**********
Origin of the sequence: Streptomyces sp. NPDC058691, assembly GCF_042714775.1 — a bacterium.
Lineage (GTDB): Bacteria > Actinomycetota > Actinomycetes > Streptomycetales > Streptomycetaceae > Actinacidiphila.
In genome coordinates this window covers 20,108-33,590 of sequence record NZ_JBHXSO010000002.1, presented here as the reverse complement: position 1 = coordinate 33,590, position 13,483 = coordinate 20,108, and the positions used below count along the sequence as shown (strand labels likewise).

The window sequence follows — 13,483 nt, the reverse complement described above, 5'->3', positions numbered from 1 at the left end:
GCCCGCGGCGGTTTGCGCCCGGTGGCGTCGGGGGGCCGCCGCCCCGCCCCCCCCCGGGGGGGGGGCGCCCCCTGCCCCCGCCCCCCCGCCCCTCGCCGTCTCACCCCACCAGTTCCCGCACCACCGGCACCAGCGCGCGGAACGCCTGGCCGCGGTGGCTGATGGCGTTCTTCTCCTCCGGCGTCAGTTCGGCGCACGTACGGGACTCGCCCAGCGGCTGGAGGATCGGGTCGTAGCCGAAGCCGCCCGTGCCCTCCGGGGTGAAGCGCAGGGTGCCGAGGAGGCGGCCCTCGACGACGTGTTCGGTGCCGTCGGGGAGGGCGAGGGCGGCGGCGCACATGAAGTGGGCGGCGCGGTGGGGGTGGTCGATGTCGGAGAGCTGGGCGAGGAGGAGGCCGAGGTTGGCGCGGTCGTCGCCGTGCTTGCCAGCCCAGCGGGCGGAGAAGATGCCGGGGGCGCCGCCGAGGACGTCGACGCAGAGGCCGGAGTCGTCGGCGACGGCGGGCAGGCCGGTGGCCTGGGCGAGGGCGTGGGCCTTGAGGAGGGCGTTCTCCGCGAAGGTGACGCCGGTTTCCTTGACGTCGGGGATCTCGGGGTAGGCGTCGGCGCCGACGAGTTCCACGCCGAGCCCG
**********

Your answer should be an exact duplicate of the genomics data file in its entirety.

Origin of the sequence: Streptomyces sp. NPDC058691, assembly GCF_042714775.1 — a bacterium.
Lineage (GTDB): Bacteria > Actinomycetota > Actinomycetes > Streptomycetales > Streptomycetaceae > Actinacidiphila.
In genome coordinates this window covers 20,108-33,590 of sequence record NZ_JBHXSO010000002.1, presented here as the reverse complement: position 1 = coordinate 33,590, position 13,483 = coordinate 20,108, and the positions used below count along the sequence as shown (strand labels likewise).

The window sequence follows — 13,483 nt, the reverse complement described above, 5'->3', positions numbered from 1 at the left end:
GCCCGCGGCGGTTTGCGCCCGGTGGCGTCGGGGGGCCGCCGCCCCGCCCCCCCCCGGGGGGGGGGCGCCCCCTGCCCCCGCCCCCCCGCCCCTCGCCGTCTCACCCCACCAGTTCCCGCACCACCGGCACCAGCGCGCGGAACGCCTGGCCGCGGTGGCTGATGGCGTTCTTCTCCTCCGGCGTCAGTTCGGCGCACGTACGGGACTCGCCCAGCGGCTGGAGGATCGGGTCGTAGCCGAAGCCGCCCGTGCCCTCCGGGGTGAAGCGCAGGGTGCCGAGGAGGCGGCCCTCGACGACGTGTTCGGTGCCGTCGGGGAGGGCGAGGGCGGCGGCGCACATGAAGTGGGCGGCGCGGTGGGGGTGGTCGATGTCGGAGAGCTGGGCGAGGAGGAGGCCGAGGTTGGCGCGGTCGTCGCCGTGCTTGCCAGCCCAGCGGGCGGAGAAGATGCCGGGGGCGCCGCCGAGGACGTCGACGCAGAGGCCGGAGTCGTCGGCGACGGCGGGCAGGCCGGTGGCCTGGGCGAGGGCGTGGGCCTTGAGGAGGGCGTTCTCCGCGAAGGTGACGCCGGTTTCCTTGACGTCGGGGATCTCGGGGTAGGCGTCGGCGCCGACGAGTTCCACGCCGAGCCCG